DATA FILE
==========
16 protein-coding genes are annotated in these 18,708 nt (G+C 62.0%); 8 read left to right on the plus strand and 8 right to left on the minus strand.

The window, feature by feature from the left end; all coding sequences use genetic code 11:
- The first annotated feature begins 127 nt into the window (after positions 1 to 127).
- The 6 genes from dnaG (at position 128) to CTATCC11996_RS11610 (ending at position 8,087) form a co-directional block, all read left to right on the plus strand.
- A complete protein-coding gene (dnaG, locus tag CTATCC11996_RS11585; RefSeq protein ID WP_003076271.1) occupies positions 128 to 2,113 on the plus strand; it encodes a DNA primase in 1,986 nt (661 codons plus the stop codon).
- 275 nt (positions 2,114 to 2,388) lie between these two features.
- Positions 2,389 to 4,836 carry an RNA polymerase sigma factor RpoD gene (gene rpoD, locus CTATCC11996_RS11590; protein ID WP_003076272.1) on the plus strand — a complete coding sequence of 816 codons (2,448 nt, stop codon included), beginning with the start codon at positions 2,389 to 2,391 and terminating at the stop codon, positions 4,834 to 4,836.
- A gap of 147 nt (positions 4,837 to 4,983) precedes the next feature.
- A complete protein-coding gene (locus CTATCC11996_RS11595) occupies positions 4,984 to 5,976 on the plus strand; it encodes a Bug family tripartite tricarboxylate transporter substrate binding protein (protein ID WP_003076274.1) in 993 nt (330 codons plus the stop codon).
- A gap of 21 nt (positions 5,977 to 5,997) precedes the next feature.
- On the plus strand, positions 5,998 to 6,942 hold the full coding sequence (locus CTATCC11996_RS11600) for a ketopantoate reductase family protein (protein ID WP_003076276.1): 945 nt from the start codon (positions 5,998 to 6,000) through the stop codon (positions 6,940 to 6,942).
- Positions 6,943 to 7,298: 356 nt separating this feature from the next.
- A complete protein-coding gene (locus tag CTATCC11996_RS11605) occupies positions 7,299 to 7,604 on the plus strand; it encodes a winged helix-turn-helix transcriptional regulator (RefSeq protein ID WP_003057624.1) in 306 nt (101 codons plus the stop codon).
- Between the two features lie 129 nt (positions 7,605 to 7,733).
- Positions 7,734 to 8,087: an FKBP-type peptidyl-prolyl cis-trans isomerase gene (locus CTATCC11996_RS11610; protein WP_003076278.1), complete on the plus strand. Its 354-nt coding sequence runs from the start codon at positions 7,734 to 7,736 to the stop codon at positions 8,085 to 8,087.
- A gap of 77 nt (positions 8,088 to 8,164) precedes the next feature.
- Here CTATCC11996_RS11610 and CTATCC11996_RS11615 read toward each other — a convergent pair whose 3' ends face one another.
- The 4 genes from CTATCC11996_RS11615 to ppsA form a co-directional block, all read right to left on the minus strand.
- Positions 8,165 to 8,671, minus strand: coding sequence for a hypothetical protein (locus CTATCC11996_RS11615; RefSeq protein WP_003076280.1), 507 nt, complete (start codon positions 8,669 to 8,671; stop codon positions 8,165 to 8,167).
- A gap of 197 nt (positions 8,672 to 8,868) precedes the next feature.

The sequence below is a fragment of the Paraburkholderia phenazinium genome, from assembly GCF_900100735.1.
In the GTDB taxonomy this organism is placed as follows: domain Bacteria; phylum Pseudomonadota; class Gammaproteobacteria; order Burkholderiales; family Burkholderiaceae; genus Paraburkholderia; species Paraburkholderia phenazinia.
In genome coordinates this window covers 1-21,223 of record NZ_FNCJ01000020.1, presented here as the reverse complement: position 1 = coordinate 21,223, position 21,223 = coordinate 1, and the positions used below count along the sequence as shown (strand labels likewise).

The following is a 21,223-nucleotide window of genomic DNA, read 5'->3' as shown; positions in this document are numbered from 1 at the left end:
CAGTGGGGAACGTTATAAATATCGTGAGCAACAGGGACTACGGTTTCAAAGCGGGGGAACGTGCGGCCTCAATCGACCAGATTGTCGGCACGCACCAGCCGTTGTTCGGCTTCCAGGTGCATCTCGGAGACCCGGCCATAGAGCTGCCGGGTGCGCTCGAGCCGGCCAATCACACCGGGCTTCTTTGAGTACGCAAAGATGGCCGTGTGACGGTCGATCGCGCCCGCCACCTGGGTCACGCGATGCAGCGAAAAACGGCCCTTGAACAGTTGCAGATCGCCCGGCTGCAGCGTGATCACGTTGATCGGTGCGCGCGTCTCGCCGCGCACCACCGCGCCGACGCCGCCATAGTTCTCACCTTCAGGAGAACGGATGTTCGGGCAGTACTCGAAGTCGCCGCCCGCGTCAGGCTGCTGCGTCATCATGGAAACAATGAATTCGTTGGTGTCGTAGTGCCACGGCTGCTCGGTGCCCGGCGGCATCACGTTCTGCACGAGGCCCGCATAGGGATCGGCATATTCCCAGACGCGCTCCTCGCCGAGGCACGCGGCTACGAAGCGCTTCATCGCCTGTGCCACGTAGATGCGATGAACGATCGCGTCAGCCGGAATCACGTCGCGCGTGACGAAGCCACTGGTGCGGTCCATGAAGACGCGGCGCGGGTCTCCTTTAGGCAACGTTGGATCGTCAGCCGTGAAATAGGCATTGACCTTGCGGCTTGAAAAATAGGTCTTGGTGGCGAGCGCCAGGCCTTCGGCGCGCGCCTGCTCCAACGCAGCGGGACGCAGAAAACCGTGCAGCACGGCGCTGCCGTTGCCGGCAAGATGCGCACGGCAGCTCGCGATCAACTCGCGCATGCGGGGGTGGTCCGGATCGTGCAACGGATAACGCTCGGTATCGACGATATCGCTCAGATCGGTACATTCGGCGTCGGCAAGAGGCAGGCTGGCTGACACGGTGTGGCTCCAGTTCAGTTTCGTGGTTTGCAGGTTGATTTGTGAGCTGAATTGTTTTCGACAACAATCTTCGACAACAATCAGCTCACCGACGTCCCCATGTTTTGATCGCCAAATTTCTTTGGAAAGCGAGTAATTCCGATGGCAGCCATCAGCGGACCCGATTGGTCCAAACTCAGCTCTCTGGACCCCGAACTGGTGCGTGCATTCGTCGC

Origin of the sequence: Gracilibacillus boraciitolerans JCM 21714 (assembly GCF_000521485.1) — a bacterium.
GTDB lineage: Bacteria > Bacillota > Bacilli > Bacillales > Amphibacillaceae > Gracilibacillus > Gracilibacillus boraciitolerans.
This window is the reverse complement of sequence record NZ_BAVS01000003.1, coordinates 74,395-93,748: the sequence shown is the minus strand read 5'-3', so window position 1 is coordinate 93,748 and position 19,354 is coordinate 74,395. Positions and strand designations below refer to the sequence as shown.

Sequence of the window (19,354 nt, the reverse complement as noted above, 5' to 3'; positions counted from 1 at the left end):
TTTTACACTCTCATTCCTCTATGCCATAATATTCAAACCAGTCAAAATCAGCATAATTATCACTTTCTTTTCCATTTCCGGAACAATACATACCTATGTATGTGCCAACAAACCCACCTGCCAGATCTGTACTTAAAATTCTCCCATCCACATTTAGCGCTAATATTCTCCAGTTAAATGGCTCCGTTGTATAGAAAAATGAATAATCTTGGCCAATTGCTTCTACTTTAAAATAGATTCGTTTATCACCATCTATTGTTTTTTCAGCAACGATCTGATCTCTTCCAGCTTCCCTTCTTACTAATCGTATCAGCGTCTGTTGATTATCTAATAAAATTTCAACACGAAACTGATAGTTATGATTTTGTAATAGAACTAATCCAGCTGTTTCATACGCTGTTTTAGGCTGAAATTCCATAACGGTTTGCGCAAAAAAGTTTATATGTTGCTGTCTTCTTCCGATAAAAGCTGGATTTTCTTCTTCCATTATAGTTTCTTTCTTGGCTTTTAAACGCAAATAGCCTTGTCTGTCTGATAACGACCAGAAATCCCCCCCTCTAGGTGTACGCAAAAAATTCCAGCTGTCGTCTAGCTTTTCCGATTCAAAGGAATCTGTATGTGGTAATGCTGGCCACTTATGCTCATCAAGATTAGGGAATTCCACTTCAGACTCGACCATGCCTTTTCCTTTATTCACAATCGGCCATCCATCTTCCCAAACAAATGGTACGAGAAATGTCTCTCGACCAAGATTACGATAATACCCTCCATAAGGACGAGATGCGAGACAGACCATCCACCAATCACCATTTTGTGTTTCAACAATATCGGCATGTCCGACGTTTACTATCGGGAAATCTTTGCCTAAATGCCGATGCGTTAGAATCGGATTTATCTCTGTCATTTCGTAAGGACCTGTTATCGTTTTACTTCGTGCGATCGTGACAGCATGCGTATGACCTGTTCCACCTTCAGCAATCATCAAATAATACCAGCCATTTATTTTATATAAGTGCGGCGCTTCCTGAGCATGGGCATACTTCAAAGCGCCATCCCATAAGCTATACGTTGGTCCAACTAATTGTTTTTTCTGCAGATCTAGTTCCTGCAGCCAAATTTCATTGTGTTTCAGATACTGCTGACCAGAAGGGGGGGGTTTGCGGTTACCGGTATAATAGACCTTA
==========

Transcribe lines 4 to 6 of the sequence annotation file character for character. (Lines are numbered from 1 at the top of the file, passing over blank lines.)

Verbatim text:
- The 6 genes from dnaG (at position 128) to CTATCC11996_RS11610 (ending at position 8,087) form a co-directional block, all read left to right on the plus strand.
- A complete protein-coding gene (dnaG, locus tag CTATCC11996_RS11585; RefSeq protein ID WP_003076271.1) occupies positions 128 to 2,113 on the plus strand; it encodes a DNA primase in 1,986 nt (661 codons plus the stop codon).
- 275 nt (positions 2,114 to 2,388) lie between these two features.